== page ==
Henson v. Warden, Lebanon Correctional Institution

Filing 41

REPORT AND RECOMMENDATIONS ON CERTIFICATE OF APPEALABILITY - It is respectfully recommended that Petitioner should be denied a certificate of appealability. Objections to R&R due by 10/3/2017. Signed by Magistrate Judge Michael R. Merz on 9/19/2017. (kpf)(This document has been sent by regular mail to the party(ies) listed in the NEF that did not receive electronic notification.)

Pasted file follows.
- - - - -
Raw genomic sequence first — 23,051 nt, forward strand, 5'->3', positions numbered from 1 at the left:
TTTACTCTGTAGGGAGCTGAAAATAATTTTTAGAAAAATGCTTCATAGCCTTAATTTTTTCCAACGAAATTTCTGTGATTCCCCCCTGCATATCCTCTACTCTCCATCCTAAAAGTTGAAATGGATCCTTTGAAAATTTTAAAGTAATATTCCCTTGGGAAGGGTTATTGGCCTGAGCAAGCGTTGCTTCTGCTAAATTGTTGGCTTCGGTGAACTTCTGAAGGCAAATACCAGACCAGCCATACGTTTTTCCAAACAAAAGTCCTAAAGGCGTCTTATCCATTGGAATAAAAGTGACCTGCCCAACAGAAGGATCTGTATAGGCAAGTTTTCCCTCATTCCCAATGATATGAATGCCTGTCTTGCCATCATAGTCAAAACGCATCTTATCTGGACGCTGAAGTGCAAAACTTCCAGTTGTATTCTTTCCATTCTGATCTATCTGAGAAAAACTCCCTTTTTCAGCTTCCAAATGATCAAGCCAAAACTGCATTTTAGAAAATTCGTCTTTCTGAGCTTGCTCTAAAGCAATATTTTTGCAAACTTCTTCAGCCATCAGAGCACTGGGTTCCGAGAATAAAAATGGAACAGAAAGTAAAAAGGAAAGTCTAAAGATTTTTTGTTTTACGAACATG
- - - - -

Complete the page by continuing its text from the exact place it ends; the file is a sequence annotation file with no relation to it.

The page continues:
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IN THE UNITED STATES DISTRICT COURT FOR THE SOUTHERN DISTRICT OF OHIO WESTERN DIVISION AT CINCINNATI DERRYCK HENSON, Petitioner, : - vs - Case No. 1:12-cv-602 District Judge Michael R. Barrett Magistrate Judge Michael R. Merz WARDEN, Lebanon Correctional Institution, : Respondent. REPORT AND RECOMMENDATIONS ON CERTIFICATE OF APPEALABILITY This habeas corpus case is before the Court on remand from the Sixth Circuit Court of Appeals “for the sole purpose of determining whether to grant or deny a certificate of appealability, pursuant to Federal Rules [sic] of Appellate Procedure 22(b).” (ECF No. 40, 1362). The Court entered judgment on the merits of this case October 29, 2013 (ECF Nos. 12, 13). Henson appealed and District Judge Barrett issued a certificate of appealability limited to the question of whether Henson was entitled to equitable tolling (ECF No. 25). On July 29, 2015, the Sixth Circuit affirmed this Court’s dismissal of the Petition as untimely. Concluding Henson was not entitled to equitable tolling.. Henson v. Warden, 620 Fed. Appx. 417 (6th Cir. July 29, 2015). More than a year later Henson moved to amend his original Petition (ECF No. 29). Because Henson did not plead a new ground for relief, Magistrate Judge recommended the Motion be treated as a motion for relief from the original judgment under Fed. R. Civ. P. 60(b). 1 The time limit on such motions under Fed. R. Civ. P. 60(c) is one year and the Motion was filed more than three years after judgment. The Magistrate Judge thus recommended that it be denied as untimely (Report, ECF No. 30). District Judge Barrett adopted that recommendation (ECF No. 34). Henson appealed (ECF No. 35) and his appeal was assigned Case No. 17-3782 (ECF No. 38). This is the appellate case that has been remanded. Fed. R. App. P. 22 proscribes an appeal “in a habeas corpus proceeding” without a certificate of appealability. The Magistrate Judge had read that Rule as requiring a certificate of appealability ruling only on merits appeals, but the Sixth Circuit appears to read the rule as relating to any appeal in a habeas corpus proceeding. Henson should be denied a certificate of appealability on his appeal from denial of his motion to reopen the judgment. In his objections to the Report on denial of reopening, he claims he can show equitable tolling as to the original filing by showing deficiencies in attorney performance (Reponse, ECF No. 32). He claims the record demonstrates he did not wait three years “without filing for his freedom in this case. NEVER!!!!!!!!” Id. at PageID 1341. Yet the docket clearly demonstrates that judgment was entered October 29, 2013, and the motion for relief from judgment was not filed until November 3, 2016. Yes, there were filings in between, but those filings do not toll the time to file a motion under Fed. R. Civ. P. 60(c). Henson claims he did not know the timeline for filing under Rule 60(b), but the Rule does not have an ignorance of the law excuse. 2 Conclusion Because reasonable jurists would not disagree that Henson’s motion for relief from judgment was untimely, Petitioner should be denied a certificate of appealability. September 19, 2017. s/ Michael R. Merz United States Magistrate Judge NOTICE REGARDING OBJECTIONS Pursuant to Fed. R. Civ. P. 72(b), any party may serve and file specific, written objections to the proposed findings and recommendations within fourteen days after being served with this Report and Recommendations. Such objections shall specify the portions of the Report objected to and shall be accompanied by a memorandum of law in support of the objections. If the Report and Recommendations are based in whole or in part upon matters occurring of record at an oral hearing, the objecting party shall promptly arrange for the transcription of the record, or such portions of it as all parties may agree upon or the Magistrate Judge deems sufficient, unless the assigned District Judge otherwise directs. A party may respond to another party=s objections within fourteen days after being served with a copy thereof. Failure to make objections in accordance with this procedure may forfeit rights on appeal. See United States v. Walters, 638 F.2d 947, 949-50 (6th Cir. 1981); Thomas v. Arn, 474 U.S. 140, 153-55 (1985). 3

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